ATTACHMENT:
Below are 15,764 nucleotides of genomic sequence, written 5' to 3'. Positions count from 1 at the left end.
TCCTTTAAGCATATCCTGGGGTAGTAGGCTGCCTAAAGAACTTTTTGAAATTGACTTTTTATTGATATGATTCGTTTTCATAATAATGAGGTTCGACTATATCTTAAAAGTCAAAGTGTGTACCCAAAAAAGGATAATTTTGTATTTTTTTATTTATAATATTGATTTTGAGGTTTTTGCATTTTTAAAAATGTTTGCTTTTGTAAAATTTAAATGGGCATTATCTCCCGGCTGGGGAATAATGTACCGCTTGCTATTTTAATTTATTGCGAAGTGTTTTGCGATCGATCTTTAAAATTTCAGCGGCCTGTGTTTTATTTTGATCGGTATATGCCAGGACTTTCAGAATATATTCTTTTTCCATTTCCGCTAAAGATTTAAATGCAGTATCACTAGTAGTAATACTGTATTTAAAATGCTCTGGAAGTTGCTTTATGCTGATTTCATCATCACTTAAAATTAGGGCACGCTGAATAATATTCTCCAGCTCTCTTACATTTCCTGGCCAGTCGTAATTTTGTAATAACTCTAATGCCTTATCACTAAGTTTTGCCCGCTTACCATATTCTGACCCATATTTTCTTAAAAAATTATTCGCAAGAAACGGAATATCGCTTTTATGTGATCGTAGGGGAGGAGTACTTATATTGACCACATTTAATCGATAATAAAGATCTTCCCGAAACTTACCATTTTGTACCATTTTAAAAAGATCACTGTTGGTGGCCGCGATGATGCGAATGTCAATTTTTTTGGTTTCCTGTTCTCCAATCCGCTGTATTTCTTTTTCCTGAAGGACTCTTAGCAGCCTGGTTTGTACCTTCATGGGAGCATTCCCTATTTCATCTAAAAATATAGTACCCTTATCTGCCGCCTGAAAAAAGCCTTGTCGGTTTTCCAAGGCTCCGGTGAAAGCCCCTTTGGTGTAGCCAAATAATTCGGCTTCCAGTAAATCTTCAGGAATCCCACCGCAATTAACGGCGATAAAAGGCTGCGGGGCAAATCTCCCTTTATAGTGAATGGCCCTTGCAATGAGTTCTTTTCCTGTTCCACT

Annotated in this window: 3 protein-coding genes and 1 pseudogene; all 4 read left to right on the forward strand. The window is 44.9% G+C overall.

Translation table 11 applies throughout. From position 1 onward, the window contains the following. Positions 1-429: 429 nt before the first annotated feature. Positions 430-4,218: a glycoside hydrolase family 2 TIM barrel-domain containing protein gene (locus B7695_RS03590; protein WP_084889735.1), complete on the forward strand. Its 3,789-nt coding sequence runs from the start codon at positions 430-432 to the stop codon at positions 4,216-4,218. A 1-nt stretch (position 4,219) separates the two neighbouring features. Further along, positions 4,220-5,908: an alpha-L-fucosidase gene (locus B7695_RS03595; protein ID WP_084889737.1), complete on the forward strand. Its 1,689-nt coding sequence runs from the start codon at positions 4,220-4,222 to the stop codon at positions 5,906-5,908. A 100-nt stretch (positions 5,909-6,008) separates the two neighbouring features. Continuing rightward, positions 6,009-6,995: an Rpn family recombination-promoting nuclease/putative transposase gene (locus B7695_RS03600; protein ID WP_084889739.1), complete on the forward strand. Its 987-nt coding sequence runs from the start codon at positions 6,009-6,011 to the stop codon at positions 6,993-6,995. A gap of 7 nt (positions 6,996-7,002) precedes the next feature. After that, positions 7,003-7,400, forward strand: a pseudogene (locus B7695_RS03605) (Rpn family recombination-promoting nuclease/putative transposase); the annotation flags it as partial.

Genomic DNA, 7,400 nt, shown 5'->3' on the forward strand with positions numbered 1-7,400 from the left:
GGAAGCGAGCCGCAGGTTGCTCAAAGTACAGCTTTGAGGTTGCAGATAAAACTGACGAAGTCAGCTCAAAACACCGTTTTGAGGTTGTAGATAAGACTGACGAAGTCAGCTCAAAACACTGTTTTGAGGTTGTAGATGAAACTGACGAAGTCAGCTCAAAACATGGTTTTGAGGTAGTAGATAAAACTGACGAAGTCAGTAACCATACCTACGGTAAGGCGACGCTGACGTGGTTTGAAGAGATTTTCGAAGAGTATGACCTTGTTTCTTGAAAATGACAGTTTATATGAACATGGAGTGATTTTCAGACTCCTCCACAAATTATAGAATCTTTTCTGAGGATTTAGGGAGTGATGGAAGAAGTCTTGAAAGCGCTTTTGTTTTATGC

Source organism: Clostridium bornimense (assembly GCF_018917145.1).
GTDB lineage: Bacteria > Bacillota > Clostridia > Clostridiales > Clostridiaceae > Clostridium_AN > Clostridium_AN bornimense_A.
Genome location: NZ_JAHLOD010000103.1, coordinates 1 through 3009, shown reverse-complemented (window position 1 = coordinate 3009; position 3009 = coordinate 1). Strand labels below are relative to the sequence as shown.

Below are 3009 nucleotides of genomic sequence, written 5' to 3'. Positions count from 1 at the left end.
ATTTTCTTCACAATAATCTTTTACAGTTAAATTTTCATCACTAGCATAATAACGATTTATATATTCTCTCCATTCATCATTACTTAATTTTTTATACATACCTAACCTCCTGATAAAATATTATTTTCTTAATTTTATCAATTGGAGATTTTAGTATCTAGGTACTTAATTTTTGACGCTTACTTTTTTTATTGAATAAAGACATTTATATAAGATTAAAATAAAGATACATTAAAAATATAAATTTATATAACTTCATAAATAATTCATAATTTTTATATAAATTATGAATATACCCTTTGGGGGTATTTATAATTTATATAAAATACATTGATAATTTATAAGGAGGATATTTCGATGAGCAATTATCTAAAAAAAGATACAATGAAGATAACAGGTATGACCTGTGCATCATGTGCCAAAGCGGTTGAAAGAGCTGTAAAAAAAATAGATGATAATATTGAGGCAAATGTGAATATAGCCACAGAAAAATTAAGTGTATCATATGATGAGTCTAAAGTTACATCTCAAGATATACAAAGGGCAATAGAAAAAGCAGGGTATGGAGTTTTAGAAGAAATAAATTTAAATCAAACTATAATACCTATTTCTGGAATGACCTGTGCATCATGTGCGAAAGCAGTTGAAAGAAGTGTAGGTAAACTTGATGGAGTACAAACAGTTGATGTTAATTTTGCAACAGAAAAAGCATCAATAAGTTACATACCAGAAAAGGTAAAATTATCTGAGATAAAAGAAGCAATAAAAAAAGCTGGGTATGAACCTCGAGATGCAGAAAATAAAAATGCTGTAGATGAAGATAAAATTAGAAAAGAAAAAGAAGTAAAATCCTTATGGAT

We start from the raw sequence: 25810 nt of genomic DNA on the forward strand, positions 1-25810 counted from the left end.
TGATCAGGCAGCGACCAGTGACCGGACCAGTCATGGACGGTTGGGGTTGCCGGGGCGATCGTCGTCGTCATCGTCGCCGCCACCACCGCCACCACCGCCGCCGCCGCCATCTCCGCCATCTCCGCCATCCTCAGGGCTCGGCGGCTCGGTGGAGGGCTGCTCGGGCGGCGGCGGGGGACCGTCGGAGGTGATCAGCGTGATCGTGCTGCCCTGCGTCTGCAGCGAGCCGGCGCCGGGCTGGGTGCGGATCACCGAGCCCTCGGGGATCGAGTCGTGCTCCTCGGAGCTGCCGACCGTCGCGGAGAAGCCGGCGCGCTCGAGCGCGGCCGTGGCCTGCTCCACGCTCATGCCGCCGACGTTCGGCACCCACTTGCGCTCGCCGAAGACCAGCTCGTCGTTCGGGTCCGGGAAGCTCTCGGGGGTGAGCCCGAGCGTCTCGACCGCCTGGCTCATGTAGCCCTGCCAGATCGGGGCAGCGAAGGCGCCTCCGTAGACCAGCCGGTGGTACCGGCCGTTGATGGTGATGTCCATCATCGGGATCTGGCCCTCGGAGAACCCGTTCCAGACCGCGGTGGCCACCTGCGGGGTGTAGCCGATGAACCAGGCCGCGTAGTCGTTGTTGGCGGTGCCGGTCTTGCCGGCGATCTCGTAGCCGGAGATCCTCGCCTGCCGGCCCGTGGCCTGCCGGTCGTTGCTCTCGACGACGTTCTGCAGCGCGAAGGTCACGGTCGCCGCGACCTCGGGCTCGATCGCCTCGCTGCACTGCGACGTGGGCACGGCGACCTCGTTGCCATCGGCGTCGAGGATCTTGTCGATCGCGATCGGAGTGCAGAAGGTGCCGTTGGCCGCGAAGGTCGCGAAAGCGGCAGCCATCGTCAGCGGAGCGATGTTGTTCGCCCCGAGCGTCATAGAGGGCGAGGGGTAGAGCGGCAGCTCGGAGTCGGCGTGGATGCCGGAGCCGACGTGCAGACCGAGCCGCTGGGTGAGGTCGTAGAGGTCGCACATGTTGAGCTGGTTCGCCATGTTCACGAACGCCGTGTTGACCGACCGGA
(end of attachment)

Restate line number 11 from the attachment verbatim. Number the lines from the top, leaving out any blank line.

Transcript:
ATTTTCTTCACAATAATCTTTTACAGTTAAATTTTCATCACTAGCATAATAACGATTTATATATTCTCTCCATTCATCATTACTTAATTTTTTATACATACCTAACCTCCTGATAAAATATTATTTTCTTAATTTTATCAATTGGAGATTTTAGTATCTAGGTACTTAATTTTTGACGCTTACTTTTTTTATTGAATAAAGACATTTATATAAGATTAAAATAAAGATACATTAAAAATATAAATTTATATAACTTCATAAATAATTCATAATTTTTATATAAATTATGAATATACCCTTTGGGGGTATTTATAATTTATATAAAATACATTGATAATTTATAAGGAGGATATTTCGATGAGCAATTATCTAAAAAAAGATACAATGAAGATAACAGGTATGACCTGTGCATCATGTGCCAAAGCGGTTGAAAGAGCTGTAAAAAAAATAGATGATAATATTGAGGCAAATGTGAATATAGCCACAGAAAAATTAAGTGTATCATATGATGAGTCTAAAGTTACATCTCAAGATATACAAAGGGCAATAGAAAAAGCAGGGTATGGAGTTTTAGAAGAAATAAATTTAAATCAAACTATAATACCTATTTCTGGAATGACCTGTGCATCATGTGCGAAAGCAGTTGAAAGAAGTGTAGGTAAACTTGATGGAGTACAAACAGTTGATGTTAATTTTGCAACAGAAAAAGCATCAATAAGTTACATACCAGAAAAGGTAAAATTATCTGAGATAAAAGAAGCAATAAAAAAAGCTGGGTATGAACCTCGAGATGCAGAAAATAAAAATGCTGTAGATGAAGATAAAATTAGAAAAGAAAAAGAAGTAAAATCCTTATGGAT